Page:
An excellent example of Luther’s use of visual protest is found in two woodcuts from the pamphlet “Passional Christi und Antichristi”, originally drawn by Lucas Cranach the Elder. These two images contrast the actions of Jesus with those of the Church hierarchy.The hegemony of religion at the time ensured that when someone drew a Biblical episode like that of Jesus driving the moneychangers out of the Temple, everyone would recognise it.The artist juxtaposed the first scene with a contemporary tableau that many people would also understand: the Pope writes indulgences while common folk pay their hard earned money in tribute. The two pictures clearly intend to raise public consciousness by illustrating the premise that changes must be made within the Church for life to ever become more Christlike. “Passional Christi und Antichristi” also demonstrates the artist’s use of the second element of political cartoons-- the context of a widely-recognised story or setting— to get his point across.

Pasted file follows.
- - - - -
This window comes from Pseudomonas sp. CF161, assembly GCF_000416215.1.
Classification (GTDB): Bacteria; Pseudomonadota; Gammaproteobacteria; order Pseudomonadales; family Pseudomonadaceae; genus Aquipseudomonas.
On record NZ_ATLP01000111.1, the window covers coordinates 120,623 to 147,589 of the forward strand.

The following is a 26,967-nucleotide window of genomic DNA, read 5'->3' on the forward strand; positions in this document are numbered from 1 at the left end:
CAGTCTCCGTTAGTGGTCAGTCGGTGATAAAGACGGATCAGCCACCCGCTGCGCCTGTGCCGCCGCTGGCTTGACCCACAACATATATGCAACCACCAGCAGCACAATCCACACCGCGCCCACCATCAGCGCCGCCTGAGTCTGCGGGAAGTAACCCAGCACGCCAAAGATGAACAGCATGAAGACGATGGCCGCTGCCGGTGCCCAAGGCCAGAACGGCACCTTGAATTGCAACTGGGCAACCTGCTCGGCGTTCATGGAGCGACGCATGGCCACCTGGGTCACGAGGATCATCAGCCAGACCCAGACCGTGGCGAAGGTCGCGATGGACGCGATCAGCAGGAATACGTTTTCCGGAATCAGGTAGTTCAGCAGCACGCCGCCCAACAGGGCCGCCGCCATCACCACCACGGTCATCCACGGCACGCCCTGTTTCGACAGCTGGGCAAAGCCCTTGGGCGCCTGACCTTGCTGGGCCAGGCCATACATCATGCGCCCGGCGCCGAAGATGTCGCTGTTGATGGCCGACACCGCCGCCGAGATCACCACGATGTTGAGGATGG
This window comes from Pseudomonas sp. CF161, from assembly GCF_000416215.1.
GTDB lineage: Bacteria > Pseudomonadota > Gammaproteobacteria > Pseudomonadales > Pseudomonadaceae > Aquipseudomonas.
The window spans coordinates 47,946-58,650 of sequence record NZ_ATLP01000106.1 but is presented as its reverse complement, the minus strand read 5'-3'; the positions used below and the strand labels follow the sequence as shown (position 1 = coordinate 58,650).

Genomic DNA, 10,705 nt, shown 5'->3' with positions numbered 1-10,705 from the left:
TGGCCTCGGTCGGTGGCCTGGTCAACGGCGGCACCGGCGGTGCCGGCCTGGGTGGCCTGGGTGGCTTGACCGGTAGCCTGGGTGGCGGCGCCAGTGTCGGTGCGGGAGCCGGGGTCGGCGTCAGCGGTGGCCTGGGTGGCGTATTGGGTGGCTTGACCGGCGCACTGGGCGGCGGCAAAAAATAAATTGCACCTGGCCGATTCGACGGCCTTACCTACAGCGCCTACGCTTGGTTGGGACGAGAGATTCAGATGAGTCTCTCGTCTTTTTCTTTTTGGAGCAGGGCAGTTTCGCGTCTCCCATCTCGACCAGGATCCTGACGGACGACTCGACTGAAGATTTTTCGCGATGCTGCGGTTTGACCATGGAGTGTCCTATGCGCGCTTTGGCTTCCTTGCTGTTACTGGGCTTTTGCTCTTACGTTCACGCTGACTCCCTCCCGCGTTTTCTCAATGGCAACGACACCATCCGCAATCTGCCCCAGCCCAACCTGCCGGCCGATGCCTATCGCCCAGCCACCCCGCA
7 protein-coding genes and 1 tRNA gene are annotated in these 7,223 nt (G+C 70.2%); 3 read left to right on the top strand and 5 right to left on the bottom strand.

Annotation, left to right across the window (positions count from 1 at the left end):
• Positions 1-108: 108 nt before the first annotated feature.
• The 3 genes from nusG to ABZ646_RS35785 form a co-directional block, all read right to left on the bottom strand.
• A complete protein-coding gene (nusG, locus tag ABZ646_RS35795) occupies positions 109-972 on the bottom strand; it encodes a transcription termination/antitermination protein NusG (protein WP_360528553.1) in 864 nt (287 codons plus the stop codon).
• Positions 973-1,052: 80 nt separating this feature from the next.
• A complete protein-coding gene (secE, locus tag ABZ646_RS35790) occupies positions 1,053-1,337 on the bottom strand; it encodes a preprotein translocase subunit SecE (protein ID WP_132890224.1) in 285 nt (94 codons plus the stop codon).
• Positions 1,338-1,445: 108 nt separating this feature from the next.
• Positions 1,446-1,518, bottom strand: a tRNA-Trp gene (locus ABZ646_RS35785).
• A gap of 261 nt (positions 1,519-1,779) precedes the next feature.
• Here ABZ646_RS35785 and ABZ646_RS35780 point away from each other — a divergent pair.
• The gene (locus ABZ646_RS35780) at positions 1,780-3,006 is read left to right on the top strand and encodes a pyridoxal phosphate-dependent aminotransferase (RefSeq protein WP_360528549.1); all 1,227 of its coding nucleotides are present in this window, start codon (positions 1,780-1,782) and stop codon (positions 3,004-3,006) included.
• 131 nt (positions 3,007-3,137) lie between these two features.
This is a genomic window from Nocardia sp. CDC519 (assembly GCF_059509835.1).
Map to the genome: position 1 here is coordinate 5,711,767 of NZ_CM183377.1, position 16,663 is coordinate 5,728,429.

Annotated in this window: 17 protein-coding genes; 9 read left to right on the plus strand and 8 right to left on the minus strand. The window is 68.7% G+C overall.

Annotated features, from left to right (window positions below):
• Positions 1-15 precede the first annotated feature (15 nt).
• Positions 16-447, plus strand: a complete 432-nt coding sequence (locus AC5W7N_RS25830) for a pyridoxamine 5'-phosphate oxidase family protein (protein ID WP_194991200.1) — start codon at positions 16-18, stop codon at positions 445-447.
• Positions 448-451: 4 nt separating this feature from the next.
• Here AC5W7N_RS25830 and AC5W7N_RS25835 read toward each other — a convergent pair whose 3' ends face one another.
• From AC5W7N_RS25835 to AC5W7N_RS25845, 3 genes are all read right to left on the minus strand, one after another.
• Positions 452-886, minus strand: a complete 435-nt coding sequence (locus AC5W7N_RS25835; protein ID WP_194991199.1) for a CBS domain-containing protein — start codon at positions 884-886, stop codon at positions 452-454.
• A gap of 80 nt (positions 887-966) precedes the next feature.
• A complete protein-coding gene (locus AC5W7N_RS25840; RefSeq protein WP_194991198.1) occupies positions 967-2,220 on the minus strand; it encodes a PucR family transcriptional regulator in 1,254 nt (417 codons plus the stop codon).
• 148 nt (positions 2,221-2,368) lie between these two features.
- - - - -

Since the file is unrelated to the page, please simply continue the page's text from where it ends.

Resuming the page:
As time went on, Germanic art assimilated the Italian caricatura and established the conventions practiced on a wide basis by cartoonists of the 18th Century. The cartoon became a substantial medium of commentary which took serious issues and presented them in a manner which was not only amusing, and therefore more socially acceptable, but also designed to affect the viewer’s opinion. As Western culture diversified from its original religious foundation, new subjects became available for discussion and subsequent ridicule; as such the appeal and influence of cartoons on public life grew in proportion.

The American political cartoon was born in Philadelphia. This is sometimes credited to Benjamin Franklin for his famed Join or Die of 1974, showing a severed snake, its separate parts labelled as colonies. But four copperplate images, a 1764–65 series, are considered the true beginning of the tradition in their comic-but-cutting depiction of a political event, and particularly, of Franklin himself. The series inflamed tempers during the 1764 elections and ultimately cost Franklin his seat in the Pennsylvania Assembly, the only election he was ever to lose.